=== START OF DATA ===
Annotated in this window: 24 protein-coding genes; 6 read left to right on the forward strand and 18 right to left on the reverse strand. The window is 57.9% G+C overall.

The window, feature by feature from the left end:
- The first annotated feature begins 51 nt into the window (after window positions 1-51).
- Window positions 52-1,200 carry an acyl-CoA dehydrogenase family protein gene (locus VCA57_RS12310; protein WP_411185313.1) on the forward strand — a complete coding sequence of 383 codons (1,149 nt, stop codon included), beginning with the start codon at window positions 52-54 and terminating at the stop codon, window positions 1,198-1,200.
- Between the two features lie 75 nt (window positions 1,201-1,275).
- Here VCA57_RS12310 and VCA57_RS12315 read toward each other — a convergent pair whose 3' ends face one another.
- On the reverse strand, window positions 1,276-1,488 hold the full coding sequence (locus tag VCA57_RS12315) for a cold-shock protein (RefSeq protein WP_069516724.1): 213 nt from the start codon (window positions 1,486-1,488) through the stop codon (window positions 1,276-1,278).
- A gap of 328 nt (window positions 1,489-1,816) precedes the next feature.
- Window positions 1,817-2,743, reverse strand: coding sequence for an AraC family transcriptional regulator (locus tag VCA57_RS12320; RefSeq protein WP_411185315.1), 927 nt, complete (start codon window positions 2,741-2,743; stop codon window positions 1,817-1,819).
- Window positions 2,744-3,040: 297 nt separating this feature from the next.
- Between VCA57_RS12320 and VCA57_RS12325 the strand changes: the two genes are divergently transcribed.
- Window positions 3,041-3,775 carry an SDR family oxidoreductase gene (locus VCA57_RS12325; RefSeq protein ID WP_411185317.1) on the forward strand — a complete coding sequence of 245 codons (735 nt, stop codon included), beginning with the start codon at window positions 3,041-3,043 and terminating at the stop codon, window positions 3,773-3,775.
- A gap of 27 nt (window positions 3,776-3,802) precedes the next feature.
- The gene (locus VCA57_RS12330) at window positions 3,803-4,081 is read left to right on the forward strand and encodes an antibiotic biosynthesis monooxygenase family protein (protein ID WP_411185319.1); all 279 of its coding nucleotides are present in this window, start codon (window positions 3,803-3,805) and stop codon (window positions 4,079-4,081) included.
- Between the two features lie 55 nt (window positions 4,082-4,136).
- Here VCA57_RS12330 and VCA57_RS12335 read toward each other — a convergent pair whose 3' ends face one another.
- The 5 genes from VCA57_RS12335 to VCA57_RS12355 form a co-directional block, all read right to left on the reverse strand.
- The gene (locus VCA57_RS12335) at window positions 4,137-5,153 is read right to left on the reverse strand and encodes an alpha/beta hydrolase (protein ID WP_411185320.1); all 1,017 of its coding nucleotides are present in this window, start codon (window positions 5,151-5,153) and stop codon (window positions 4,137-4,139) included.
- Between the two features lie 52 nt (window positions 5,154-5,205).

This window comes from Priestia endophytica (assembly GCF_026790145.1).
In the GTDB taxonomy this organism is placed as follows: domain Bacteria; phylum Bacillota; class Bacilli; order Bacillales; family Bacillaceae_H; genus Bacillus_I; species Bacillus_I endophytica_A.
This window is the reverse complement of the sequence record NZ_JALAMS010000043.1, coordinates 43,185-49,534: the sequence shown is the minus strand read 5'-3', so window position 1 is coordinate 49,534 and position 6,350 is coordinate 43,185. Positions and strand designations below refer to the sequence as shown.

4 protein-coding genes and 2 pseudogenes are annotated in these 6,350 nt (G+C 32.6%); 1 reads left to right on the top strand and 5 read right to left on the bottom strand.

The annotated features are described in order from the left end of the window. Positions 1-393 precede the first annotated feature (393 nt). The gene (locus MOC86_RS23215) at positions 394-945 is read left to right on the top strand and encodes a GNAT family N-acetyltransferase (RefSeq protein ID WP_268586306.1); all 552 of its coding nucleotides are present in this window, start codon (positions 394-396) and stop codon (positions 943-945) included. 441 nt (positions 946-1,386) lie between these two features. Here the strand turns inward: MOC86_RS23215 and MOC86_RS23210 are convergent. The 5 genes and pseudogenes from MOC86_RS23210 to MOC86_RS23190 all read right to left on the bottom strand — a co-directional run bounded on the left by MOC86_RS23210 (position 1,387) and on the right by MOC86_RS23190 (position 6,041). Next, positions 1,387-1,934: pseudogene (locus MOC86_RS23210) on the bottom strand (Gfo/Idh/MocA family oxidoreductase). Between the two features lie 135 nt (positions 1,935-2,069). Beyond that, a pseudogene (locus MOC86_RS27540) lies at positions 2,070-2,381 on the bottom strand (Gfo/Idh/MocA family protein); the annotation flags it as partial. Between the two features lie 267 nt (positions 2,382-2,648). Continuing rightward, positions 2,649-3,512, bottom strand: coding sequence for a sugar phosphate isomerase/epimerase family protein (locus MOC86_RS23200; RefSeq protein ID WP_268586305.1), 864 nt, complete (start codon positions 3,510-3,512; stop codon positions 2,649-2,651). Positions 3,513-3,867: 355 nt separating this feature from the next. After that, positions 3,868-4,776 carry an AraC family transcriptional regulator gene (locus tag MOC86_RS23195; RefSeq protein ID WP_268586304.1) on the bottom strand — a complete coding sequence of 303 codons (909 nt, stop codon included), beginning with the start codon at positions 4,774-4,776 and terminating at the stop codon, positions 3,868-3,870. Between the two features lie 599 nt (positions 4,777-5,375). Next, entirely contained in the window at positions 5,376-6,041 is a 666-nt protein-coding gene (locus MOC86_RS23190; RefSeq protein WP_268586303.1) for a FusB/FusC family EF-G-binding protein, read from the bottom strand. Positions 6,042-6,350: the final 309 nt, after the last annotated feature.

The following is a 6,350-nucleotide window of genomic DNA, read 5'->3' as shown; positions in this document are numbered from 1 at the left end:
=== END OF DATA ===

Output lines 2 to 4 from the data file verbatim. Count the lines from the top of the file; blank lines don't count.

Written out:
The window, feature by feature from the left end:
- The first annotated feature begins 51 nt into the window (after window positions 1-51).
- Window positions 52-1,200 carry an acyl-CoA dehydrogenase family protein gene (locus VCA57_RS12310; protein WP_411185313.1) on the forward strand — a complete coding sequence of 383 codons (1,149 nt, stop codon included), beginning with the start codon at window positions 52-54 and terminating at the stop codon, window positions 1,198-1,200.